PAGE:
The modem you are using (at home or in the office) could be another chokepoint: it does not matter how lightning-fast a connection you are paying for; you will not see anything move faster than that for which your modem is rated.

The good news is that this is an easy fix. It is not difficult to find out what bandwidth your modem can manage (or what bandwidth you are paying for). If the first is lower than the second, it is time to upgrade.

4. Bad or Insufficient Cabling

Along the same lines, your network cabling — the wires running inside wall conduits at your office or connecting your modem and router at home — is also rated for a specific max speed. Older buildings may be cabled with outdated Cat5 cabling (or slightly newer Cat5e). If your internet speeds are gigabit or higher, you want to investigate cat6 or even cat6a cabling.

These all look identical, so you may need technical assistance in identifying what you are currently using.

5. Low-speed VoIP Phone Pass-through Ports

Sorry if we are sounding like a broken record, but the network ports on your VoIP phones can also be the source of a network bottleneck.

If your office has switched to VoIP phones, you have a physical handset at your desk that sits between your network cable and your computer. The network connection “passes through” the VoIP phone.

Ordinarily, there are no issues. However, some of those ultra-cheap VoIP phones are quite a problem. You might need to investigate the speed that those pass-through ports are rated for: if it is lower than your connection speed, you have identified your network bottleneck.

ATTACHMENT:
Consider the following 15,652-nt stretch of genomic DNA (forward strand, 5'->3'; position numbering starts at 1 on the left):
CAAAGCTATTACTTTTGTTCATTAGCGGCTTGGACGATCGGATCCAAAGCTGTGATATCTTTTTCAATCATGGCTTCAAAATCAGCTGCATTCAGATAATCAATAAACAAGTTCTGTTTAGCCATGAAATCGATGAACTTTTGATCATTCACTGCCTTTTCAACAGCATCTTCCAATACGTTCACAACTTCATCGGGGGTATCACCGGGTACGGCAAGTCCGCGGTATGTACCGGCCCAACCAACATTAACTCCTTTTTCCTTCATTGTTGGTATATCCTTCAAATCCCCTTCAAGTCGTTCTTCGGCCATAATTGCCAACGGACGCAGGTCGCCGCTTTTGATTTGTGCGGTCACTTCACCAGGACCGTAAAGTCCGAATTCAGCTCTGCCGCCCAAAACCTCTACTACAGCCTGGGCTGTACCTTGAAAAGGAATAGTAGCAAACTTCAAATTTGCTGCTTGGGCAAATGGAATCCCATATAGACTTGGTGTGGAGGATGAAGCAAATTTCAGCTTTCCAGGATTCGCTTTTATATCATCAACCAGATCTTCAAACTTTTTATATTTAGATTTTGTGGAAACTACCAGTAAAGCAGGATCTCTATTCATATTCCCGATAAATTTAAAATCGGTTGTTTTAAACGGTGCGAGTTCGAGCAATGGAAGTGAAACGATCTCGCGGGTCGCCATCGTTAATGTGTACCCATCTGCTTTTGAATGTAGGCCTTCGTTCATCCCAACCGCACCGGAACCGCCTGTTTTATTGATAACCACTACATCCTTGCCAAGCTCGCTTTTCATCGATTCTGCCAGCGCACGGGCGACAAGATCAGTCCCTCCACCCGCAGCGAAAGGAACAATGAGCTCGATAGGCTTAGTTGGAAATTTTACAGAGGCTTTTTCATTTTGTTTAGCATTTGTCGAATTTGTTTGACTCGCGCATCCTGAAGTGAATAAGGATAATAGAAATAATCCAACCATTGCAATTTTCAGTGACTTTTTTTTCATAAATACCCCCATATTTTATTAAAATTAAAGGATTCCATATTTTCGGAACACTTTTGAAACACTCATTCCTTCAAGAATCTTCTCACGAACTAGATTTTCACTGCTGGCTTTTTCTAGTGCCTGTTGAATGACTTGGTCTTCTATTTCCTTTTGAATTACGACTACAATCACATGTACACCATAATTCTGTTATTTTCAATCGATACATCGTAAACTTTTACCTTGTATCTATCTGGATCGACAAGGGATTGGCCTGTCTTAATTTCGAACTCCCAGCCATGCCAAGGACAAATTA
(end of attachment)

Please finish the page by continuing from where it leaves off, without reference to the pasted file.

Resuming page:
6. LAN Overload

This one is not relevant at home or in a small office, but if you are at a larger office, be aware that it is possible to overload your local area network (LAN) with too many physical devices. Once you reach a certain number of IP devices, you will get better results by segmenting them out to separate LANs.

To use the water pipe analogy, not every house in a city can connect to a single massive trunk line. A street or a neighborhood might all be connected on a line that then connects to a main line. Segmenting groups of houses or businesses adds resiliency and balances the system.

In a large office, think of all those connected devices as houses, businesses, and neighborhoods.

7. Old Access Points

By far the network bottleneck is Wi-Fi. It is inherently not as fast, consistent, or stable as wired internet. Even worse, old Wi-Fi access points were not built to manage modern internet speeds, so they cap users far below their actual bandwidth.

Older devices can even slow down networks when they connect to Wi-Fi. A smart Wi-Fi system like Unifi helps to mitigate this problem.

We Are Here to Help

We hope this guide has helped you to isolate the cause of your network bottlenecks. Still, even once you have found the problem, many of these are more technical to fix than you might be comfortable trying on your own— especially if they need to be fixed at the scale of an entire office.

If you could use help identifying the problem or implementing the solution, we are experts that you can trust. Reach out to our team today to schedule a consultation, 877-686-6642!